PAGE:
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This article in AJ

  1. Vol. 89 No. 6, p. 975-980
     
    Received: Mar 10, 1997


    * Corresponding author(s): dbelesky@asrr.arsusda.gov
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doi:10.2134/agronj1997.00021962008900060021x

Residue Height Influences Stand Dynamics of Alfalfa Grown on a Shallow Soil

  1. David P. Belesky * and
  2. James M. Fedders*
  1. USDA-ARS, Appalachian Soil and Water Conservation Res. Lab., Box 400, Beaver, WV 25813

Abstract

Abstract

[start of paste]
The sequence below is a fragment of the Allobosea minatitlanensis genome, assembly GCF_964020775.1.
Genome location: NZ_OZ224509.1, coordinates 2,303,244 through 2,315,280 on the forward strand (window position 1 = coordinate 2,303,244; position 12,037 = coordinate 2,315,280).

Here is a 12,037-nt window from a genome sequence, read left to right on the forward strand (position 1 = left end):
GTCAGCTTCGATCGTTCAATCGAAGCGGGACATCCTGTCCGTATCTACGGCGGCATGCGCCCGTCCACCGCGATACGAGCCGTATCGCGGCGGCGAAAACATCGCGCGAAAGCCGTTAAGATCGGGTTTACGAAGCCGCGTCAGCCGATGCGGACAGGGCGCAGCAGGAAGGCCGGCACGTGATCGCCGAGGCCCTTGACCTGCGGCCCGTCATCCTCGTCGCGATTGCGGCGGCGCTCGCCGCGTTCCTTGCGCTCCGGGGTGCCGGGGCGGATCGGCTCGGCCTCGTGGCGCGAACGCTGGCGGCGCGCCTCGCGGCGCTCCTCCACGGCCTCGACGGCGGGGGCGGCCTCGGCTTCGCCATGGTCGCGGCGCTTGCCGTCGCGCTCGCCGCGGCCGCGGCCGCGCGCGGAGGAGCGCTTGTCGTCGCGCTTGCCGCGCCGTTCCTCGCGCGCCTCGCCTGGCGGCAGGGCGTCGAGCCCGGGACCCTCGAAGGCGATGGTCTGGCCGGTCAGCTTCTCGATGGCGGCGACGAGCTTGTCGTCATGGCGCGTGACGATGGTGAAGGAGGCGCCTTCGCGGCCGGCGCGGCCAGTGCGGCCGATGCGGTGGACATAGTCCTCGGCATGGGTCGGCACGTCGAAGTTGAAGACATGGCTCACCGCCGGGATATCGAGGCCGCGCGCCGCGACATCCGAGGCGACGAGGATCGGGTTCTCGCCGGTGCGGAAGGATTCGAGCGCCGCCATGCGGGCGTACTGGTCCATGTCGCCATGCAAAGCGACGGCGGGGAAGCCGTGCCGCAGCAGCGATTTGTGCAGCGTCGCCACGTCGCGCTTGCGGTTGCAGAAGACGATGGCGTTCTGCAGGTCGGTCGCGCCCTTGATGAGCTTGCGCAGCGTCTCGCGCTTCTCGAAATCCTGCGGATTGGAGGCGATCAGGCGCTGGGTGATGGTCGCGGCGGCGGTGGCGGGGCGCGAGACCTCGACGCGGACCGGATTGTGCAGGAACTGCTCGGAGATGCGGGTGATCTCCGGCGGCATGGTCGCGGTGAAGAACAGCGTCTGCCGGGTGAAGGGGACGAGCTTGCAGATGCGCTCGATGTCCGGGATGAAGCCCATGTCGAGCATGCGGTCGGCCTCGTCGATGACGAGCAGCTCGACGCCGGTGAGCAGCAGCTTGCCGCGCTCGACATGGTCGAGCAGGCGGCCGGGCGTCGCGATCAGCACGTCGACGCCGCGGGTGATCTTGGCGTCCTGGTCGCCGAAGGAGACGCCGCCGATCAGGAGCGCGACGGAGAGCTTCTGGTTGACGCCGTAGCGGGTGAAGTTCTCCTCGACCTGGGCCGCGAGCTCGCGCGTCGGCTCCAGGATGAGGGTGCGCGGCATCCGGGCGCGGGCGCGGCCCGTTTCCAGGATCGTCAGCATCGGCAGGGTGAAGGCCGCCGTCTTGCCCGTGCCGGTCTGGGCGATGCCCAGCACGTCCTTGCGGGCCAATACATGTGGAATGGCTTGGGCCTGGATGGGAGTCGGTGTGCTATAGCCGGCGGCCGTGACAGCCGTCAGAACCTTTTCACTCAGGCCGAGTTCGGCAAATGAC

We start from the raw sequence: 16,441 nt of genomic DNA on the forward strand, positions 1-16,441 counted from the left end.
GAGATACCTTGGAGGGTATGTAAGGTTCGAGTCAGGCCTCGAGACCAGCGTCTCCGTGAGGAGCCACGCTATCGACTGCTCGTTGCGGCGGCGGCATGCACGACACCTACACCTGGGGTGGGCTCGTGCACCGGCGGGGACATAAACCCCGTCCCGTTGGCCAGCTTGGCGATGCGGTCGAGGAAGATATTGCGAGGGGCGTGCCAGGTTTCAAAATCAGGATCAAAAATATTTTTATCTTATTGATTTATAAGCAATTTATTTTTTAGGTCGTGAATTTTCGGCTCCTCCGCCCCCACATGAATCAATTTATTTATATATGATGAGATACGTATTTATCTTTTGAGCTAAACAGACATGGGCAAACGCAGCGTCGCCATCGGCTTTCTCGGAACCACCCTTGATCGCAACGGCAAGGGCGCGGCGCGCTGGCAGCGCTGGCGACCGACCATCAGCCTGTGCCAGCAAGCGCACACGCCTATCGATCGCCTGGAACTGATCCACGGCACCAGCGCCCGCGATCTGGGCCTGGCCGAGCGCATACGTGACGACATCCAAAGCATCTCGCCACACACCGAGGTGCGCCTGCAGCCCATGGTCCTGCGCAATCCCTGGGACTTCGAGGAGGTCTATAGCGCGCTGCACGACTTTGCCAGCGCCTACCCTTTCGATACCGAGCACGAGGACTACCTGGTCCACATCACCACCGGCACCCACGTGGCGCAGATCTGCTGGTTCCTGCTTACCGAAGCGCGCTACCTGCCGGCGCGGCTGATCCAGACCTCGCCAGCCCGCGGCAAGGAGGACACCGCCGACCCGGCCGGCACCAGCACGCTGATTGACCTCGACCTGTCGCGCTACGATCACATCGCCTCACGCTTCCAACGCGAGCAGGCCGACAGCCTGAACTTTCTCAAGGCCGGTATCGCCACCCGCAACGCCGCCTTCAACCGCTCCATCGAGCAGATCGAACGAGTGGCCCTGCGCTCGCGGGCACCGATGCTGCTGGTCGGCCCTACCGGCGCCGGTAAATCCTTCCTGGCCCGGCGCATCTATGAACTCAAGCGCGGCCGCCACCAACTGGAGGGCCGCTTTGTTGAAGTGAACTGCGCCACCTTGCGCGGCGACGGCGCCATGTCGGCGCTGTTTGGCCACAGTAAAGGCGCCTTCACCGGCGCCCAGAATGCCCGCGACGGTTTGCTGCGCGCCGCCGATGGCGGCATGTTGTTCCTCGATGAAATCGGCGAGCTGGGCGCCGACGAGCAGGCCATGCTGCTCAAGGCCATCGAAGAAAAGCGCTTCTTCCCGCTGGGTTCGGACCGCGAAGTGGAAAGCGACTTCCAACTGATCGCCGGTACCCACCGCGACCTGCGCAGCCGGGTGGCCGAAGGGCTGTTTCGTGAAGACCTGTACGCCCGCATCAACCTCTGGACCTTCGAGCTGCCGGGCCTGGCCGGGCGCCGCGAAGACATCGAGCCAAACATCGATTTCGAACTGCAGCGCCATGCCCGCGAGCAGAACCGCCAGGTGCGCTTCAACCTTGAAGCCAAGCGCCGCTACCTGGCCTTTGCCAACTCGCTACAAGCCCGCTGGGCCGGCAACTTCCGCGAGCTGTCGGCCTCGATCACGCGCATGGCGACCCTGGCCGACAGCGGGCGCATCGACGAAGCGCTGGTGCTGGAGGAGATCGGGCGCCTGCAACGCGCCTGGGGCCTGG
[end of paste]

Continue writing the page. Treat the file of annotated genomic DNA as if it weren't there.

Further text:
Multiuse alfalfa (Medicago sativa L.) cultivars have been developed to meet the need for high-quality and productive forages. A continuum of residual tissue quantities can occur in a stand because of management factors or livestock selectivity, depending on the production system. We conducted a field study to determine the influence of residual herbage height on the productivity and persistence of alfalfa under natural rainfall on a shallow, acidic soil (Lily series; fine-loamy, siliceous, mesic Typic Hapludults) typical of those found throughout the Appalachian Plateau. Three replicates of ‘Alfagraze’, ‘Apollo’, and ‘Cimarron’ alfalfa in each block of a randomized complete block design were clipped to residue heights of <2, 5, or 10 cm. Averaged over the experiment, Apollo yield was greatest, at 8.7 Mg ha−1; Alfagraze (8.0) and Cimarron (7.9) yields were about 10% less than Apollo. Clipping to 10 cm produced yields that were as much as 38% less than with shorter heights. Crown density decreased from about 400 to about 80 crowns in m−2 during the experiment. Clipping to <2 cm caused the greatest variation in crown density among cultivars, with Alfagraze having the most and Cimarron the fewest crowns. With a 10-cm residue, weed competition increased and plant size and shoot number were depressed, especially in Alfagraze. Plants with large crowns produced more stems, which compensated for the gradual decline in plant population. The loss of larger-crowned plants during 1994 to 1995 was reflected in fewer shoots and reduced yield, and created a situation where increased productivity per plant could no longer compensate for plant losses. Reestablishment recommendations based on shoot numbers should be determined after the first clip in the growing season, and not in spring (when shoot numbers are changing rapidly). Our findings suggest that acceptable alfalfa yields can be obtained on a shallow acidic soil with surface liming, fertilizer input, and close clipping. The range of residue heights likely to occur in a stand of alfalfa influence productivity and persistence. Allowing a 10-cm residue to remain would probably accelerate plant loss and yield reduction from the stand.

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